Mankato Blazes the Trail for Compassionate Towns USA!

YOUR’RE INVITED: Compassionate Community Presentation and Town Forum
Nov 2, 3-5pm, Verizon Reception Hall. Please RSVP

We’re on the move to show America how community is the future of end of life care. “End of life?” you ponder, “Not now.” And yet, we experience death all the time. Each breath and each sleep is a death of sorts, every sunset and first snow is the last of its kind. Dreams die, as does our youth. There can be the death of trust in a relationship and the death of lost opportunities. And the death in goodbyes, even if it’s just out the door in the morning. I think you know already about the big deaths in life, the ones we deeply fear or those that break hearts.

End of Life includes all the endings, loss, and caring we experience in our shared adventures of being human; death is part of the human condition. If there is meaning in life, then there must be meaning in death. In our authentic connection with every day experiences and with each other, we can search for the lessons in endings. We can find ways to grow, to learn wholeness, and to practice compassion – for self and others. Imagine a whole town opening to the fullness of being, and of being there for each other.   

Compassionate Mankato:

  1. Harnessing existing resources and strengths.

  2. Building greater capacity for compassionate citizen engagement.

  3. Forging Partnerships: People + Health Institutions + Faith Communities + Arts + Media + Schools + Workplaces.

    We all have a role to play…and we all need each other.

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My son, Deva, died 36 years ago. I have grieved and do still. Night dreams continue to come and go: I’ve lost him, I’ve found him, I hold him, he’s gone. Deva still teaches me and I’m still learning to open all the gifts of his life and death. Here is a gift that took me by surprise - an invitation to participate in healing from One Bright Star and Twin Rivers Arts.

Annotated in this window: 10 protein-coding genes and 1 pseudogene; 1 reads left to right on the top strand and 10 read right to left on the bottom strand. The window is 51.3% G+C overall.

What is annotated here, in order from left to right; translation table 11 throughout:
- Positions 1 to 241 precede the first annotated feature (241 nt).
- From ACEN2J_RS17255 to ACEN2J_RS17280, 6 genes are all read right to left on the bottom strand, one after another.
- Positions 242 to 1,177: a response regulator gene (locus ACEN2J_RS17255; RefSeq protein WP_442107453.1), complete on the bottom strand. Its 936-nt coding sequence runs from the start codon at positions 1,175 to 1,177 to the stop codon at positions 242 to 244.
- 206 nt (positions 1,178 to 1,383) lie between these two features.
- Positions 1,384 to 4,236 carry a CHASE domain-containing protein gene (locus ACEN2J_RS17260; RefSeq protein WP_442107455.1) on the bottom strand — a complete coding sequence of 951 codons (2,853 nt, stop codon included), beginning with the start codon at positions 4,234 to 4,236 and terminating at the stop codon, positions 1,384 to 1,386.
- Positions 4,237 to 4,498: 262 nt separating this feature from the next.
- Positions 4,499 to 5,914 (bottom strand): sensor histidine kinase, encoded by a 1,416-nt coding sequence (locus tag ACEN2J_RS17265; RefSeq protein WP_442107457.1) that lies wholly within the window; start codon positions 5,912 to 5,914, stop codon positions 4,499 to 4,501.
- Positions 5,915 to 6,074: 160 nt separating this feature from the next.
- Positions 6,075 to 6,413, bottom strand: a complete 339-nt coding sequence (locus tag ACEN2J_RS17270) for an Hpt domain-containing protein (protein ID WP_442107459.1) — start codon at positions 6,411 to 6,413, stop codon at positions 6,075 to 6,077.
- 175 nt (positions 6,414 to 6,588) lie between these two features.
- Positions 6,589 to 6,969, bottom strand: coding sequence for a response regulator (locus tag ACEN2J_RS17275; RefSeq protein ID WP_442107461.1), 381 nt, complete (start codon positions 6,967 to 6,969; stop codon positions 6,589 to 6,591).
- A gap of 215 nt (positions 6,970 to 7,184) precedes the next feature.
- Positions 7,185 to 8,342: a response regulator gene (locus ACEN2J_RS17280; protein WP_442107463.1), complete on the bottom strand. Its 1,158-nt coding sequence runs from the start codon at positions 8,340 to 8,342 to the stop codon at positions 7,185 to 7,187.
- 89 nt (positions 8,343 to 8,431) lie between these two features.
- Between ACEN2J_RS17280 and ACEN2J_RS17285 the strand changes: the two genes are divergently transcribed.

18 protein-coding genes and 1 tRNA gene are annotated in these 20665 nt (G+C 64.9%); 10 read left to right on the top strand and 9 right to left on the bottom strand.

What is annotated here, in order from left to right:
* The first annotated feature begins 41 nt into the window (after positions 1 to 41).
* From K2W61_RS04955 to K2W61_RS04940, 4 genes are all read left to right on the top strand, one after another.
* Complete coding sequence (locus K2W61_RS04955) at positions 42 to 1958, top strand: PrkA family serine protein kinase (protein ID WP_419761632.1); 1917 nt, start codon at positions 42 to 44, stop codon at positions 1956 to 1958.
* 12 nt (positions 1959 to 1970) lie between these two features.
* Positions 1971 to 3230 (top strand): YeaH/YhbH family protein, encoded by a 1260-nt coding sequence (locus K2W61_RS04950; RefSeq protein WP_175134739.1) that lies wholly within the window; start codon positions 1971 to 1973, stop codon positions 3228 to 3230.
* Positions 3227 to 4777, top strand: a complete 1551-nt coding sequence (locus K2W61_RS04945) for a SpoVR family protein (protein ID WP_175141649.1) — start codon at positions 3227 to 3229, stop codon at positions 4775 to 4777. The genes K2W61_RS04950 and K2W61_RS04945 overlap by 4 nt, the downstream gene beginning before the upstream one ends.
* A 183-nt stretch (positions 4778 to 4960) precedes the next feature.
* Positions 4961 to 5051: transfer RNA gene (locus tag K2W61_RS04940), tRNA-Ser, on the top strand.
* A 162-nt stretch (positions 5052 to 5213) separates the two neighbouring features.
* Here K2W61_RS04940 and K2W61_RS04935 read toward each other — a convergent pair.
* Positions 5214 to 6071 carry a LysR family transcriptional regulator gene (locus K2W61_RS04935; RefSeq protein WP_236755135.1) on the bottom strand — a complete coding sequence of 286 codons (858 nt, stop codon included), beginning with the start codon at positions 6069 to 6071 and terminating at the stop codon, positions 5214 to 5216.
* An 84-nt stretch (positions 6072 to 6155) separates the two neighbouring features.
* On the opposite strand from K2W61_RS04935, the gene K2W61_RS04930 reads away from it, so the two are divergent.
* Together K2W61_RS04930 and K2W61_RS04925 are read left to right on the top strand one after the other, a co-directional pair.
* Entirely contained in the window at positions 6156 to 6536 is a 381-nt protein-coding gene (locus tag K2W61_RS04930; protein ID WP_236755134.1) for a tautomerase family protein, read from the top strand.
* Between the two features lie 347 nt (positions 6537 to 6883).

“Seven Artists have been paired with seven families who have each lost a child, to capture the essence of their child through an original work of art.” Thirty six years after his death, I’m invited to share the essence of my child. Yes, I cried. Overwhelmed with the honor of the community recognition and embrace of my son. Connection. Compassion. Community. Thank you.


An Evening of Discovery - Sept 6, 2018

You're invited to experience live music, guided conversation, hands-on art activities, and a keynote address by Conscious Dying Institute founder Tarron Estes at Mankato’s FIRST “conscious dying” awareness event. Join us on Thursday, September 6, 6:30-8:30 p.m. at the Verizon Center Reception Hall (1 Civic Center Plaza, Mankato, MN). $25 per person. 

Immerse yourself in a new voice & vision for 'love at the ending'...


  • Tibetan Singing Bowl Sound Healing
  • Musical Devotion of Kirtan
  • Folk Guitar with Cajun Drumming
  • Visual Poetry and Guided Conversations



The End of Life Doulas are here!

People are hearing more about End of Life Doulas... what are they? The End of Life Doula movement is modeled after the Birth Doulas movement that has been enormously successful after it's creation approximately 50 years ago.

Deva Nation is helping to lead the national movement for End of Life Doulas, in the community and within health systems. Join us for Minnesota's first End of Life Doula Training in Mankato, MN Sept 7-8-9, 2018.

How Hospices Can Work with End of Life Doulas...

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A paper released last week by the National Hospice and Palliative Care Organization (NHPCO) includes the "Top 10 Benefits of Hospice/End of Life Doula Collaboration".